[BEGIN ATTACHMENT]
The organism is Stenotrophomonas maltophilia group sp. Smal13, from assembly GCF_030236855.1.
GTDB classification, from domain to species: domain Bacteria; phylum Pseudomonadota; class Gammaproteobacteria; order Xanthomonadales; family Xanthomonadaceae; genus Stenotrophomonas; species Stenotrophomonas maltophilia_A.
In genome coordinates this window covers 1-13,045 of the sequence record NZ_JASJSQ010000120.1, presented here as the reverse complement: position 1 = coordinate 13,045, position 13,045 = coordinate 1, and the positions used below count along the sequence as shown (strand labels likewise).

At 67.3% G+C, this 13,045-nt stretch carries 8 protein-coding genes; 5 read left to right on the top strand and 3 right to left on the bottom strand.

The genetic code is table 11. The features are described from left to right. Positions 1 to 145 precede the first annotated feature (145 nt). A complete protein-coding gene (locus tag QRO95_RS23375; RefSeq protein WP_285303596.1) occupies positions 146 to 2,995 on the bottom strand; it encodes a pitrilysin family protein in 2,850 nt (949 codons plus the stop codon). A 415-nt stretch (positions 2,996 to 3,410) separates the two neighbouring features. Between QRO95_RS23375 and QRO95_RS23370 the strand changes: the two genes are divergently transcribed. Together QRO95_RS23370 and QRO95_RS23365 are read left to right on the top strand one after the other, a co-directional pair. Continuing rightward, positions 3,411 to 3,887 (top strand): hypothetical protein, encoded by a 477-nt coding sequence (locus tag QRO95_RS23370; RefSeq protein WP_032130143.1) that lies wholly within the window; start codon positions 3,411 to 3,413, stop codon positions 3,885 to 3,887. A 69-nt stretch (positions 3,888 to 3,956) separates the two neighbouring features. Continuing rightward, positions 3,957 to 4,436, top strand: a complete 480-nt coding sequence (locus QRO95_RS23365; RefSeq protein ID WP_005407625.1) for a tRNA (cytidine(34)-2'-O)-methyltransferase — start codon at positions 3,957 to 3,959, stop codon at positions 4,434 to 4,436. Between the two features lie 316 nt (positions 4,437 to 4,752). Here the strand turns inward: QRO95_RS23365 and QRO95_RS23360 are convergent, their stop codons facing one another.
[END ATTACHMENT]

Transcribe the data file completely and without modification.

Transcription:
The organism is Stenotrophomonas maltophilia group sp. Smal13, from assembly GCF_030236855.1.
GTDB classification, from domain to species: domain Bacteria; phylum Pseudomonadota; class Gammaproteobacteria; order Xanthomonadales; family Xanthomonadaceae; genus Stenotrophomonas; species Stenotrophomonas maltophilia_A.
In genome coordinates this window covers 1-13,045 of the sequence record NZ_JASJSQ010000120.1, presented here as the reverse complement: position 1 = coordinate 13,045, position 13,045 = coordinate 1, and the positions used below count along the sequence as shown (strand labels likewise).

At 67.3% G+C, this 13,045-nt stretch carries 8 protein-coding genes; 5 read left to right on the top strand and 3 right to left on the bottom strand.

The genetic code is table 11. The features are described from left to right. Positions 1 to 145 precede the first annotated feature (145 nt). A complete protein-coding gene (locus tag QRO95_RS23375; RefSeq protein WP_285303596.1) occupies positions 146 to 2,995 on the bottom strand; it encodes a pitrilysin family protein in 2,850 nt (949 codons plus the stop codon). A 415-nt stretch (positions 2,996 to 3,410) separates the two neighbouring features. Between QRO95_RS23375 and QRO95_RS23370 the strand changes: the two genes are divergently transcribed. Together QRO95_RS23370 and QRO95_RS23365 are read left to right on the top strand one after the other, a co-directional pair. Continuing rightward, positions 3,411 to 3,887 (top strand): hypothetical protein, encoded by a 477-nt coding sequence (locus tag QRO95_RS23370; RefSeq protein WP_032130143.1) that lies wholly within the window; start codon positions 3,411 to 3,413, stop codon positions 3,885 to 3,887. A 69-nt stretch (positions 3,888 to 3,956) separates the two neighbouring features. Continuing rightward, positions 3,957 to 4,436, top strand: a complete 480-nt coding sequence (locus QRO95_RS23365; RefSeq protein ID WP_005407625.1) for a tRNA (cytidine(34)-2'-O)-methyltransferase — start codon at positions 3,957 to 3,959, stop codon at positions 4,434 to 4,436. Between the two features lie 316 nt (positions 4,437 to 4,752). Here the strand turns inward: QRO95_RS23365 and QRO95_RS23360 are convergent, their stop codons facing one another.